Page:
Jesus' entrance into Jerusalem, accented by the jubilant waving of palm fronds, is re-enacted each Palm Sunday in Christian congregations worldwide as the observance of Holy Week begins.
More than 300 million palm fronds are harvested each year for U.S. consumption alone, most of them for Palm Sunday. Unfortunately, for the communities where these palms are harvested, palm fronds do not always represent the same jubilation.
The Episcopal Church is joining Lutheran World Relief, Catholic Relief Services' (CRS) Fair Trade Program and the Presbyterian Church (USA)'s Enough for Everyone Program to promote the use of sustainably harvested eco-palms for Palm Sunday 2007. By purchasing eco-palms for Palm Sunday celebrations, Episcopal congregations can play an important role in protecting forests, local jobs, and sustainable livelihoods in the harvesting communities.
The Eco-Palm Project is an effort of the North American Commission for Environmental Cooperation and the University of Minnesota Center for Integrated Natural Resources and Agricultural Management to develop a certification program for palms that will ensure the fronds are being harvested in an environmentally sustainable way, and the palm harvesters are earning a livable income from their labor.
Martha Gardner, consultant for Environmental Ministries at the Episcopal Church Center, is excited about the project.
"Ever since I heard about 'sustainable palms,' I was excited to bring our denomination on board. Using eco-palms on Palm Sunday is a way to remind Episcopalians that we are committed to the idea of environmental sustainability as one of the Millennium Development Goal," she said. "I know that many Episcopalians have made a commitment to sustainability by their purchase of Bishops Blend coffee through Episcopal Relief and Development; eco-palms are another way to show our commitment."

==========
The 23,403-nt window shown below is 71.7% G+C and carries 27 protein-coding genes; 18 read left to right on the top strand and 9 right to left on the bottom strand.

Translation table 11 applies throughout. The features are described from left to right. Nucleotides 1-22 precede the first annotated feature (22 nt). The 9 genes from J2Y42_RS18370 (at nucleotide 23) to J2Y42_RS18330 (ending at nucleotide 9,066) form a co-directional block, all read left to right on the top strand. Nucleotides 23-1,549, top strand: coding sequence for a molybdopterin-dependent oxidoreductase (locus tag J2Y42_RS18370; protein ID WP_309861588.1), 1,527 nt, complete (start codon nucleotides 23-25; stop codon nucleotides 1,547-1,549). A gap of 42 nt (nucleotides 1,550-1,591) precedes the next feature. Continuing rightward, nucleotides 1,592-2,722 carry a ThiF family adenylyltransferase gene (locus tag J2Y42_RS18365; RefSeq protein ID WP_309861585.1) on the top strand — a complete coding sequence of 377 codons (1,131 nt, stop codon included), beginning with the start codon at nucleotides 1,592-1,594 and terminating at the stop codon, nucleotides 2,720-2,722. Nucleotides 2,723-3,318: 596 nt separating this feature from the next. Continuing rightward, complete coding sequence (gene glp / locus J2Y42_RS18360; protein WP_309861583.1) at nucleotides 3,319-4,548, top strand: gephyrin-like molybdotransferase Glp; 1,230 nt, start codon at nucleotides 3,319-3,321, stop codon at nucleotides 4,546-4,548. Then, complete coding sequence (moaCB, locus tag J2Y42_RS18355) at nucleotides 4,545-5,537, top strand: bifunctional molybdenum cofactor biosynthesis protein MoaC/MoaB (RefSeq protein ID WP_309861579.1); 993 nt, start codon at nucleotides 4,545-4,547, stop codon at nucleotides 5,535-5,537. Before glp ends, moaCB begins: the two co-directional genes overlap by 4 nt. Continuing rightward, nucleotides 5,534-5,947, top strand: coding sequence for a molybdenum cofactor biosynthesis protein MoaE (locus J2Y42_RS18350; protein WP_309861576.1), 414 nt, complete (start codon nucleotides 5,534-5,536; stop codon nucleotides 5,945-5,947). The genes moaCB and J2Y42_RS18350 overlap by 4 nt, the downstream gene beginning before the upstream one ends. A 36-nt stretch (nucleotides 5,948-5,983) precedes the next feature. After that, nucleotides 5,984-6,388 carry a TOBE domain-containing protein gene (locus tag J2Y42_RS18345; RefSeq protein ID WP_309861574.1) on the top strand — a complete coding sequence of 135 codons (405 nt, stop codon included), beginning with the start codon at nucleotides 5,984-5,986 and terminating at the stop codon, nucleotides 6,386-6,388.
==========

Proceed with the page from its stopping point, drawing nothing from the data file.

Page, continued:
Harvesting palm products is an important source of supplemental income for many indigenous families and communities in Guatemala and Mexico. However, over-harvesting palm can threaten the livelihood of these communities as well as the forests where the palm plants thrive.
To combat the problem of over-harvesting palms in Guatemala and Mexico, community cooperatives have formed to harvest eco-palms — palms harvested in an ecologically and socially sustainable way. The harvesters are paid on the quality of the fronds they harvest rather than the quantity, which helps to limit the amount of fronds taken from the forest. These communities have adopted harvesting practices that minimize impact on the natural forest where the palm grows.
Rather than sending the harvested palms off to a distant warehouse for sorting and packaging, the community members complete those tasks and sell their palms directly rather than relying on middlemen, ensuring that more of the money paid for the palms goes to those who worked the hardest to provide them.
More information about the program, including an order form, is available here or here. Gardner can be contacted at email@example.com or 212-716-6056.